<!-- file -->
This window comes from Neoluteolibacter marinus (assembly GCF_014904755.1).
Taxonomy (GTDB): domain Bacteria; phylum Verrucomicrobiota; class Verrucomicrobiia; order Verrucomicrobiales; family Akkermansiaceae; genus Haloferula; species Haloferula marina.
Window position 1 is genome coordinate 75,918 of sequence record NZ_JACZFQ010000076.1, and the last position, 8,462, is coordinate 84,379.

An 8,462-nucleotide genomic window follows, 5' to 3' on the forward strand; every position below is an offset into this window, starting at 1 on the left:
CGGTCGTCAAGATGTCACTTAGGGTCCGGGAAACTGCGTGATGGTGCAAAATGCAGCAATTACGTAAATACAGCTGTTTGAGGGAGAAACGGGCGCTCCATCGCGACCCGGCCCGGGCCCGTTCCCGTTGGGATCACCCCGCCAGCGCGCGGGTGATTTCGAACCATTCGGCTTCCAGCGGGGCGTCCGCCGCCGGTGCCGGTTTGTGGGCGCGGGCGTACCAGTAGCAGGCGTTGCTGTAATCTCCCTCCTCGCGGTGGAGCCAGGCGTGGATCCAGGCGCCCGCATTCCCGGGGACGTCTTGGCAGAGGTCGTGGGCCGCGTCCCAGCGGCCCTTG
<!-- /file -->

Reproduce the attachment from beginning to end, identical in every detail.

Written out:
This window comes from Neoluteolibacter marinus (assembly GCF_014904755.1).
Taxonomy (GTDB): domain Bacteria; phylum Verrucomicrobiota; class Verrucomicrobiia; order Verrucomicrobiales; family Akkermansiaceae; genus Haloferula; species Haloferula marina.
Window position 1 is genome coordinate 75,918 of sequence record NZ_JACZFQ010000076.1, and the last position, 8,462, is coordinate 84,379.

An 8,462-nucleotide genomic window follows, 5' to 3' on the forward strand; every position below is an offset into this window, starting at 1 on the left:
CGGTCGTCAAGATGTCACTTAGGGTCCGGGAAACTGCGTGATGGTGCAAAATGCAGCAATTACGTAAATACAGCTGTTTGAGGGAGAAACGGGCGCTCCATCGCGACCCGGCCCGGGCCCGTTCCCGTTGGGATCACCCCGCCAGCGCGCGGGTGATTTCGAACCATTCGGCTTCCAGCGGGGCGTCCGCCGCCGGTGCCGGTTTGTGGGCGCGGGCGTACCAGTAGCAGGCGTTGCTGTAATCTCCCTCCTCGCGGTGGAGCCAGGCGTGGATCCAGGCGCCCGCATTCCCGGGGACGTCTTGGCAGAGGTCGTGGGCCGCGTCCCAGCGGCCCTTG